A new report by the National Association of Realtors (NAR) suggests that home ownership is increasingly related to personal wealth gains. To afford the median household in the US, a person must make about $107,000. That’s up from $88,000 last year.
Home ownership is the primary driver of personal wealth in the United States. A homeowner can expect to see his or her personal wealth increase by as much as 40 times that of renters. The average age of the first-time home buyer is now 35 years. That’s a slight drop from last year when the average age at the first home purchase was 36.
The high cost of home ownership acts as a barrier for lower income individuals. It also virtually guarantees that people who earn an associate degree or less will not make enough money to purchase a home. An associate degree is now a guarantee that the holder will remain in poverty for years or decades.
That’s not much of a sales pitch, is it?
Of course, it’s not, but inexplicably, that’s what community colleges are leading with. When two community college graduates pool their personal wealth, they still fall short of the needed capital to buy a home.
There is a solution to this: community colleges must focus on creating programs that open jobs in high-wage industries. They must build programs that train people for high-demand, high-wage jobs. Stop wasting resources on degrees and certificates that will never allow people to make a living wage.
Community colleges have adopted this absurd position that any job is better than no job. Unfortunately, that’s not true. If you go to school and earn a degree in something, you should rightfully expect that degree to lead you to a living wage job.
Personal wealth unattainable with associate degrees
The absurdity of this “rapid training” approach does not consider the realities of today’s job market, where jobs are plentiful and workers are scarce. Prospective employees with a high school diploma can expect to earn an average of $17 per hour. According to November 8, 2023 data collected by ZipRecruiter, the range of the pay scale for a high school graduate in Michigan is $13.30 (25th percentile) to $21.53 (75th percentile). Annualized, that’s $27,664 to $44,782. According to data collected by the State of Michigan, the average annual starting salary for a person with an associate degree is less than $40,000.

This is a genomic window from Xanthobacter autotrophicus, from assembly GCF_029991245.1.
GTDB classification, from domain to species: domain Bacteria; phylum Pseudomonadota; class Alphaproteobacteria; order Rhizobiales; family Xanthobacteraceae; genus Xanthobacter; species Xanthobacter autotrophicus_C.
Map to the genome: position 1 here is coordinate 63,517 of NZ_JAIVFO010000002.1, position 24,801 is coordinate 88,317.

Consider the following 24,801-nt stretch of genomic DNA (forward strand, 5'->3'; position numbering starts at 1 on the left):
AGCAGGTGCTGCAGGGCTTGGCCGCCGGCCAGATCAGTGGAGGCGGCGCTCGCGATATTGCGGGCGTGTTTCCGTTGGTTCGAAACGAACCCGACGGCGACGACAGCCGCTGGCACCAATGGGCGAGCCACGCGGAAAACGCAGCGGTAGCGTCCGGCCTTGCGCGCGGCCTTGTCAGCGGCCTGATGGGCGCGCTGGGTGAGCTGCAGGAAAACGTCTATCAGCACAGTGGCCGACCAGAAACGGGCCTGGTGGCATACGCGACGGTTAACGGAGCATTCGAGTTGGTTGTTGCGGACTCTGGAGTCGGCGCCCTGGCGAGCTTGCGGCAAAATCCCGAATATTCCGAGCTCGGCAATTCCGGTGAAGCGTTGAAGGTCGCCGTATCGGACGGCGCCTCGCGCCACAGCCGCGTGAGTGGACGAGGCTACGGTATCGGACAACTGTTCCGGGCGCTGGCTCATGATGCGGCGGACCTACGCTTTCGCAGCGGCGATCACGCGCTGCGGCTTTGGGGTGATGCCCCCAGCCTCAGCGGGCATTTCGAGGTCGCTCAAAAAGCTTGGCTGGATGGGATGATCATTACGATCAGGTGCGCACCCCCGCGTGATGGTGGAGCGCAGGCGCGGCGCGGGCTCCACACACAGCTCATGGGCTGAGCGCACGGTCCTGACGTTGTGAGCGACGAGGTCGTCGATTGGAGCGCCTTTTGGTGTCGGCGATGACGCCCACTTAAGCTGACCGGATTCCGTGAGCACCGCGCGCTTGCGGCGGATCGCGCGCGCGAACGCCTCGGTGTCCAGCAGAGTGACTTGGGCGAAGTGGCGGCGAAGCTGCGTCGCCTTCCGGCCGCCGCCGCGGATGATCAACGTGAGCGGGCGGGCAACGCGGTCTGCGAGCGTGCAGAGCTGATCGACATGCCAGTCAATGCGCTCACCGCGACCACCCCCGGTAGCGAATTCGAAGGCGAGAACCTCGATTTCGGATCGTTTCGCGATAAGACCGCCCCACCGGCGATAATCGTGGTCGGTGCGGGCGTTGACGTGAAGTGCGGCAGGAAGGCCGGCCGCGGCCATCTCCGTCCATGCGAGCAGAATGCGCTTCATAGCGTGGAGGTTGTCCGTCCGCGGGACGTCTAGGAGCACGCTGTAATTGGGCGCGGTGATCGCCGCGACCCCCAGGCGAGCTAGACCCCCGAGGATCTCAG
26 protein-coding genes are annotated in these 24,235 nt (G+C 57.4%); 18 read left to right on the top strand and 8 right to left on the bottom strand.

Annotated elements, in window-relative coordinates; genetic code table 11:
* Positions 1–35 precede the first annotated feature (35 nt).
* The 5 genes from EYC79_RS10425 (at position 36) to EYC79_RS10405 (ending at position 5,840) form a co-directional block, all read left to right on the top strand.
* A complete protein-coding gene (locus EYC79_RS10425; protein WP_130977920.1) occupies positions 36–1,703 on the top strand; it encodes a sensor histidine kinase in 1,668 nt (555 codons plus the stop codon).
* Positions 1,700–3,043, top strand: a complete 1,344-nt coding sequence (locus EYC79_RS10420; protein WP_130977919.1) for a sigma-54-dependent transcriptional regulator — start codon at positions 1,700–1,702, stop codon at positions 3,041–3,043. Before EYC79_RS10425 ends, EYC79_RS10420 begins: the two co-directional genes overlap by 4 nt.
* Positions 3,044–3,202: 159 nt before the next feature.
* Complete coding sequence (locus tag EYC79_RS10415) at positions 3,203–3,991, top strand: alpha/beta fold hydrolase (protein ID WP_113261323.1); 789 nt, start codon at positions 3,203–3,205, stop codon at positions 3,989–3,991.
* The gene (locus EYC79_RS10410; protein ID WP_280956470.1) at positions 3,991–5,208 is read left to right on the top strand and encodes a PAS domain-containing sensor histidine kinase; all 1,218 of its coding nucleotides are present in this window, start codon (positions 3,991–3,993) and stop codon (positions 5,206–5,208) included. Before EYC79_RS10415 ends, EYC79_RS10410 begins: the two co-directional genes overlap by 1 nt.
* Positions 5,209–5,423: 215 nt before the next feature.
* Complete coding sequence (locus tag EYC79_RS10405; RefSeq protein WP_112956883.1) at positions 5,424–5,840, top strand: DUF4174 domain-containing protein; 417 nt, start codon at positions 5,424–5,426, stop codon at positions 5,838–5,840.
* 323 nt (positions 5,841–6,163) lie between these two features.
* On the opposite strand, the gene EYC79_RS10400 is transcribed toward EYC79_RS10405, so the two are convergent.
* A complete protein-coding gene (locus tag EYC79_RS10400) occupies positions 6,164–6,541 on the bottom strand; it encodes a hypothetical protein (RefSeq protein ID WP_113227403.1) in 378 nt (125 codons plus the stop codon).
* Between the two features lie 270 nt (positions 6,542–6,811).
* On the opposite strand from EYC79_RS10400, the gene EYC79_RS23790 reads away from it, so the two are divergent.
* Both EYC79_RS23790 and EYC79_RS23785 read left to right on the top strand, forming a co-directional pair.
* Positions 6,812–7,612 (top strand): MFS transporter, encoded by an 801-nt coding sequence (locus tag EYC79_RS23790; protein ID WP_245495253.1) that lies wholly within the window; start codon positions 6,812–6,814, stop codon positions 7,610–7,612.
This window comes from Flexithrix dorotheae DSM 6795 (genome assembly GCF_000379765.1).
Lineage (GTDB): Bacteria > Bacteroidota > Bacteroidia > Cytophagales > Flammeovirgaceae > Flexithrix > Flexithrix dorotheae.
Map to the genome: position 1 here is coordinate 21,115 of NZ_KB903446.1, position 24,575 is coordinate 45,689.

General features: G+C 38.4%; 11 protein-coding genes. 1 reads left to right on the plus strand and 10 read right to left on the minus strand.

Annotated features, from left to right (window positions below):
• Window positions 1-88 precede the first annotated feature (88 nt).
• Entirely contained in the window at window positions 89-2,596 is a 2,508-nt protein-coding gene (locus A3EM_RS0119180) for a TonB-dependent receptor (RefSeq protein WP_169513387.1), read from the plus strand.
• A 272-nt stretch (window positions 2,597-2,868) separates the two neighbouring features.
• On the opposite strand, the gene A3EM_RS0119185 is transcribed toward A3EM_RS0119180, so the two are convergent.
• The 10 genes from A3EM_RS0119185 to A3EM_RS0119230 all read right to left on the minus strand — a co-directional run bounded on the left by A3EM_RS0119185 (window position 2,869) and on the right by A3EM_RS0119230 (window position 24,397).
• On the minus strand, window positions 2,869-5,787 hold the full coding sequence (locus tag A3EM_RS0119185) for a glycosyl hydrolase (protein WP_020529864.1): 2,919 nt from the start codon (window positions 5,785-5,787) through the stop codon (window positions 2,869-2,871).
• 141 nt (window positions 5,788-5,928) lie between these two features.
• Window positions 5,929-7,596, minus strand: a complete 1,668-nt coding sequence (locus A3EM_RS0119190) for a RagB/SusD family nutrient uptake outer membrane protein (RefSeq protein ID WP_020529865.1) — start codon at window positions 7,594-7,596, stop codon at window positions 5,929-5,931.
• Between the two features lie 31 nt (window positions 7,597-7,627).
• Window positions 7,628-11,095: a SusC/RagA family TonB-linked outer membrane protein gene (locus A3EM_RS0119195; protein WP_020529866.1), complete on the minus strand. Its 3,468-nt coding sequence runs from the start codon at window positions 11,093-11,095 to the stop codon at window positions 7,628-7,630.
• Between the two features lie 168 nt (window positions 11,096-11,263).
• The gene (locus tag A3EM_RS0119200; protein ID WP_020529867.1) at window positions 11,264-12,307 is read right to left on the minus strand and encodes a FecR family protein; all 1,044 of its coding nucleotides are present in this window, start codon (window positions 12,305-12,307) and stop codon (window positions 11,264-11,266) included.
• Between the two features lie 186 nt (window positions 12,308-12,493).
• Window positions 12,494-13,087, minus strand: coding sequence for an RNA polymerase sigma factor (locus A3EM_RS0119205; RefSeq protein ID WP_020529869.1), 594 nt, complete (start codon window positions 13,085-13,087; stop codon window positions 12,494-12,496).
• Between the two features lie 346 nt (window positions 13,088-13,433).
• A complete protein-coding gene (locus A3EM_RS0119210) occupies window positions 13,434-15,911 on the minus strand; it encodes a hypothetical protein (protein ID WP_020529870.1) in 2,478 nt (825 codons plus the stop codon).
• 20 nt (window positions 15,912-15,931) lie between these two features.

When a high school graduate can go into the job market and get a position that pays nearly $45,000 per year, an associate degree had better net a salary of $56,000. If it doesn’t, it’s not worth the time and effort it takes to earn that degree.
The job market has shifted. The notion that we must get minimally trained people into the workforce quickly is not only outdated by three to four decades, but also, it’s just plain wrong. And unless the employer is paying the entire cost to have a prospective worker trained, the community college’s focus should be on the needs of the student who is paying the bill for his or her education. The employer’s needs should be secondary.
During an economic upswing, community colleges should be developing new programs in preparation for the next economic downturn. For some reason, that didn’t happen, and many community colleges have been caught flat-footed.
We need Trustees who understand their roles
While it is the responsibility of the Administration to prepare the college for changes in the economic cycle, it is up to the Board of Trustees to ensure that these preparations are being made. At WCC, the Board of Trustees has seemingly devoted itself to figuring out how to spend money the taxpayers have provided for education on other things: fitness centers for the public, hotels, and conference centers come to mind. By not insisting that the Administration use our tax dollars to prepare the institution for this massive change, the Board of Trustees has effectively robbed the community of the opportunity to future-proof itself.
In November 2024, the voters once again can elect new Trustees – hopefully ones who understand their role on the Board. Right now, the WCC Board of Trustees routinely fails to hold the Administration accountable for its missteps and bad decisions. That’s why WCC has more Vice Presidents than a statewide community college system.
It is time to elect Trustees who understand their role as overseers of the public’s resources.
Photo Credit: 401(k) 2012, via Flickr